A couple months ago I asked my dad if he would teach a session of How to Make Homemade Dumplings. Darcy and Mike D participated and it was totally fun and DELICIOUS. This is the kind of cooking school where you can eat the results. We made everything from scratch, from dumpling wrappers to a special dumpling dipping sauce.

Homemade dumplings from scratch are really easy provided that you have A LIFETIME of experience. Okay, that’s a little bit of an exaggeration. It’s actually fairly simple to make ones to eat, it’s a little harder to make pretty restaurant style ones. The two tricky parts are 1) making the wrappers and 2) folding.

If you want to know how easy it is to fold restaurant quality dumplings, the expression on Mike D’s face is a perfect combination of exasperation and disappointment all rolled into one. Darcy’s expression of laser focus and pure concentration also tells you what is required.

But do not be disheartened! You can just fold them in half and seal them really simply, almost pierogi style. You can see examples of that folding style in the last picture in the lower right corner. They will still taste delicious, despite being not as fancy. And if you don’t have mad dumpling wrapper rolling skillz like my professional chef dad, you can buy dumpling skins at most Asian grocery stores, especially the ones that specialize more in Chinese food. Just be careful when you are buying them that you are not buying wonton skins. Wonton wrappers and dumpling wrappers are totally different. Wonton wrappers are made with egg, dumpling wrappers are not. Dumpling wrappers are thick, white and circular in shape. Wonton wrappers are usually square, yellow/mustard colored and paper thin. That being said, homemade wrappers are the bomb–silky and smooth, soft and light. Drool.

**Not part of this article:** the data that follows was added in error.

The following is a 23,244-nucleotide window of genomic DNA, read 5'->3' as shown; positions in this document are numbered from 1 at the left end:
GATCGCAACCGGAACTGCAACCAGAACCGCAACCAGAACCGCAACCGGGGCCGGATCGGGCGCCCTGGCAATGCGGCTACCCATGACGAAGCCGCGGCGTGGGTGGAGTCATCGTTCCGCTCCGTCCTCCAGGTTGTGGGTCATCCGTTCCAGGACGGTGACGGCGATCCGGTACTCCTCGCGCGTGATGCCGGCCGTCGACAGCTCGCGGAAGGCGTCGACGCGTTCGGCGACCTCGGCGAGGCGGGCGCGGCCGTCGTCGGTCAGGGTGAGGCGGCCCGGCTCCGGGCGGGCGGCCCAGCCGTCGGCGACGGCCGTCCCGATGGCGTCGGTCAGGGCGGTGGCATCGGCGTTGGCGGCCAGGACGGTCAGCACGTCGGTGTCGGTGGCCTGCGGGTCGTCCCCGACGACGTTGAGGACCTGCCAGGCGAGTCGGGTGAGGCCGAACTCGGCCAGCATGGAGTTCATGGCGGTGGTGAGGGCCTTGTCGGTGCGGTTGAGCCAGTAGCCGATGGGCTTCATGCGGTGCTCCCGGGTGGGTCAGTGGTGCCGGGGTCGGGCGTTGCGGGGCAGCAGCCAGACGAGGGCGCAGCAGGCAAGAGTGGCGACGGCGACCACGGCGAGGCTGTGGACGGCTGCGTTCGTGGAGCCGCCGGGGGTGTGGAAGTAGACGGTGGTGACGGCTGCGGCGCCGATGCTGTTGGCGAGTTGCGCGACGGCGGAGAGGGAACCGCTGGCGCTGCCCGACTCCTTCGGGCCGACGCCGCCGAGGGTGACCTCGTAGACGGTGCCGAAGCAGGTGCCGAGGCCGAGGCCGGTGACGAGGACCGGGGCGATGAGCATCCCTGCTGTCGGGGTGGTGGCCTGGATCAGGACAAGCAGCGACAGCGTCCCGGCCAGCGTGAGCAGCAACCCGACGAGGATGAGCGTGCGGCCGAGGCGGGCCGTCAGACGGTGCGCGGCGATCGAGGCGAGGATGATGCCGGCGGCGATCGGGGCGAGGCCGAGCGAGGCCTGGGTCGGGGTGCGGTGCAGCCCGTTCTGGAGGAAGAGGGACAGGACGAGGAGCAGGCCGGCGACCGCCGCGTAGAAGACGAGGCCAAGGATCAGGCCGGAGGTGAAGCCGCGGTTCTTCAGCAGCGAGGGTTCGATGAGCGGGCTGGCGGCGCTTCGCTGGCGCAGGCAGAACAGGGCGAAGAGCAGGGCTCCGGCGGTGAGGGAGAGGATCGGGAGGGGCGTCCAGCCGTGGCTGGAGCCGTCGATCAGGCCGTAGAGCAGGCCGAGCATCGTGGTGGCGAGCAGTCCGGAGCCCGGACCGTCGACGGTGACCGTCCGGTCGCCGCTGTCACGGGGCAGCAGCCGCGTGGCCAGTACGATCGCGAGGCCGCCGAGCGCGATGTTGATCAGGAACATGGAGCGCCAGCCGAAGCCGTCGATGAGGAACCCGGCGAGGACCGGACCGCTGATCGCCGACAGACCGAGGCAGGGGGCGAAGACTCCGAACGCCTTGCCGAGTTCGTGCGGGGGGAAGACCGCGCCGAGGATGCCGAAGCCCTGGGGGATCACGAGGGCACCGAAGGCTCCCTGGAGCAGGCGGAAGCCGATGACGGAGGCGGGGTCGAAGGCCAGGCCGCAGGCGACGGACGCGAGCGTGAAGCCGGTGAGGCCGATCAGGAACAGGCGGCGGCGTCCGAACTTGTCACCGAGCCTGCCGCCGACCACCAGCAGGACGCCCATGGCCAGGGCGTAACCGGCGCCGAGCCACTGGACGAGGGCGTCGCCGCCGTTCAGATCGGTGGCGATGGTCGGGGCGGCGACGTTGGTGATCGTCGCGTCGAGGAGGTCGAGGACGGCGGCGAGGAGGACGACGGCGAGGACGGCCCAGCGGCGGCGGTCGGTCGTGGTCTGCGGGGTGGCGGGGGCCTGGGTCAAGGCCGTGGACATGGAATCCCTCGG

The best part about making your own is that after you make them, you can freeze them and then boil them anytime you get that dumpling hankering. Also, you can prepare them anyway you like, frying or just boiling/steaming. AND it is versatile because you can fill it with any combination of things. You can make pork based ones like we did or even vegetarian ones. You can vary the herbs and spices, as well as the meat–such as pork with seafood or even beef.

Another thing to keep in mind is the quality of the fillings/meats you use. The better the pork you buy, the more delicious. Kind of obvious, but sometimes people think that because you are adding so many other ingredients to the mixture that means you can buy sub-par fillings a la Taco Bell. This is false! For Dumpling School, Darcy purchased amazing quality ground pork from Whole Foods. It was fantastic and the difference even from Stop ‘n’ Shop pork was obvious.

With all this talk about dumplings and the collage above, you probably think I’m going to list a recipe here. Surprise! You thought wrong! Unfortunately I don’t have a precise recipe right now, but if I ever write a detailed “how-to” recipe for the dumplings and the dipping sauce, you guys will be the first to know.

For now, I just wanted to share some pro-tips and pictures from the first and very successful  Dumpling School. Darcy and Mike D ate so many dumplings that they earned top billing in the list of my friends that my dad actually remembers. (It’s a really short list.)

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